Crate Training Your Dog 101


Owning a well-behaved dog that will not use the carpet for a bathroom or tear your home to pieces is the wish of every dog owner. There is one method you can use to accomplish both ideas according to Dave Miller from Cozy Crates – crate training.

Crate training your dog will teach them how to be responsible and independent while you are gone or otherwise occupied. And while a lot of naysayers believe that a dog crate equals being imprisoned, it is important to remember that dogs don’t think the same way humans do about this type of confinement. For a dog, a small, enclosed space provides them with a sense of calm and security. Many dogs, once crate trained, will head there on their own when they are feeling stressed out or anxious. Whether you’ve had earlier dog ownership experience, are a beginner dog owner, or want to become a dog owner, training your dog is one of the most important elements to consider. Train your dog with boulder dog training and make him efficient.

Crate training is a process that takes time-days, weeks, or even a couple of months. How long it takes in your situation will depend on your dog’s age, past experiences, and temperament. It’s important to take your time and be patient with your dog while they learn to enjoy time alone in their crate.

If you are planning to crate train your dog, read on for the best way to go about the process.

1. Finding the right crate

If you are buying a crate for a puppy that still has plenty of room to grow, consider what size they will need as an adult. That way, you won’t have to buy a new crate when they outgrow the first one. When the crate is too big for your puppy, use some type of divider to make it somewhat smaller until they can grow into it. While you may think bigger is better, dogs may use the corner of a crate for a bathroom spot if they are able to move away from the mess.

You’ll also want a quality dog crate that is comfortable and sturdy. Experts recommend airline or kennel crates for dogs that enjoy sleeping in the dark, as they are more enclosed than wire ones.

2. Make it a comfortable spot for them

Most dog owners add comfy dog beds and blankets in the crate to make a cozy environment for their pets. However, this may not be the best option for a young puppy who is being potty-trained. They may use the bed to urinate on, or they could think it is there for them to chew on. If you can’t keep a dog bed in the crate, don’t worry. It’s still okay for your dog to sleep directly on the crate mat. As they get older and better-behaved, feel free to re-introduce new bedding into the crate.

3. Make the crate calm and inviting

Your dog needs to associate their crate with relaxation and napping. They won’t want to immediately go into their crate when they are in the middle of playing or running around, so choose your times carefully when you start training them. When you are introducing a crate to your dog, only bring them into it when they are in a relaxed and calm state of mind. They will begin to look at the crate as a cozy place to take a break. Establishing the right mindset will make it easier in the long run.

4. Introduce him to the crate

The dog crate should be set up in an area of the house where your family spends a good bit of time, such as the living room. When you first introduce your dog to his new crate, be gentle and calm. As stated above, wait until he is relaxed and quiet. Then, lead him over to the crate using a gentle tone and touch. Before allowing him into the crate, make sure that the door is fastened open. You don’t want it to hit your dog, frightening him right off the bat! If he does not want to go all the way into the crate at first, it’s fine-you never want to force your dog to enter. Just try again later.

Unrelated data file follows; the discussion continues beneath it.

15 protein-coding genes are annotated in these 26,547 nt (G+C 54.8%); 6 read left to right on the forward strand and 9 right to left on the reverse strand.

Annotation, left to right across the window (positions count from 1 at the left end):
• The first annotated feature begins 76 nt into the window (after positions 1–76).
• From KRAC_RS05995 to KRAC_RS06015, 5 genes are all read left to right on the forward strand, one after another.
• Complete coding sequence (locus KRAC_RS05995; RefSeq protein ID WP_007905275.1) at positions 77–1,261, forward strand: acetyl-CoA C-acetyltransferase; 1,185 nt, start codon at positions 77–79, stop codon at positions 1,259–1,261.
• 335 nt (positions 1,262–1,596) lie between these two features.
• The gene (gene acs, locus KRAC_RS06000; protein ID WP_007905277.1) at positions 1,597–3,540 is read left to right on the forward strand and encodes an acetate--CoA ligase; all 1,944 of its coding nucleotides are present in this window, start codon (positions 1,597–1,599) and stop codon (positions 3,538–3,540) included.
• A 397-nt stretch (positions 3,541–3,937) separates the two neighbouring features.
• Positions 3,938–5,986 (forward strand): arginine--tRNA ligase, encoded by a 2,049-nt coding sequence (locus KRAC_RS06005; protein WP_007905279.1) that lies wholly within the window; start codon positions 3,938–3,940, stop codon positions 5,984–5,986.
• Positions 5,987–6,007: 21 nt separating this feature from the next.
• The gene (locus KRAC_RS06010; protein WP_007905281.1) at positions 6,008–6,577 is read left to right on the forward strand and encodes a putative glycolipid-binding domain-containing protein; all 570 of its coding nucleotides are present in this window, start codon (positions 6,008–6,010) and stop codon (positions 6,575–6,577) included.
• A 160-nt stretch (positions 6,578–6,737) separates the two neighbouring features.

5. Use treats and toys as positive association

Make sure you have your dog’s favorite chewy treats on hand or a toy they love to play with. Toss one or the other into the crate, and gently encourage your dog to go in after it. Experts recommend using a KONG toy once your dog begins to get used to being in his crate. These toys can be filled with treats that make your dog work to get at them. Having one of these in the crate will allow them to associate that particular time with something enjoyable.

6. Always keep track of the time

Every dog needs plenty of time outside of their crate to play and socialize. Also, your dog will need to be let out at various intervals to use the bathroom. Dogs generally will not go where they are sleeping, but they might if they are left in a crate for too long.

When your dog is first introduced to his crate, keep him in it for short periods at first. You may also wish to start crate training by placing their food bowl in the back of the crate at meal time. Once they are done eating, let them remain in the crate for at least ten minutes at a time. You will also want to designate a certain command to the act of going into the crate, such as “sleep” or “crate” or something similar.

7. Slow and steady wins the race

Once your dog is comfortable going into his crate for short periods while you are still in the house, it is time to increase the time frame. Just don’t make a huge jump all at once. Consider going out for a cup of coffee and come back in half an hour. Gradually increase the time he spends in the cage alone. It’s also a good idea to give your pup a small treat when you come back to let him out.

Remember, your dog may not take to crate training right off the bat. Always be calm and consistent in your methods. Your dog will eventually learn that it’s okay to go into his crate when you are gone if you take the time to teach him the right way.

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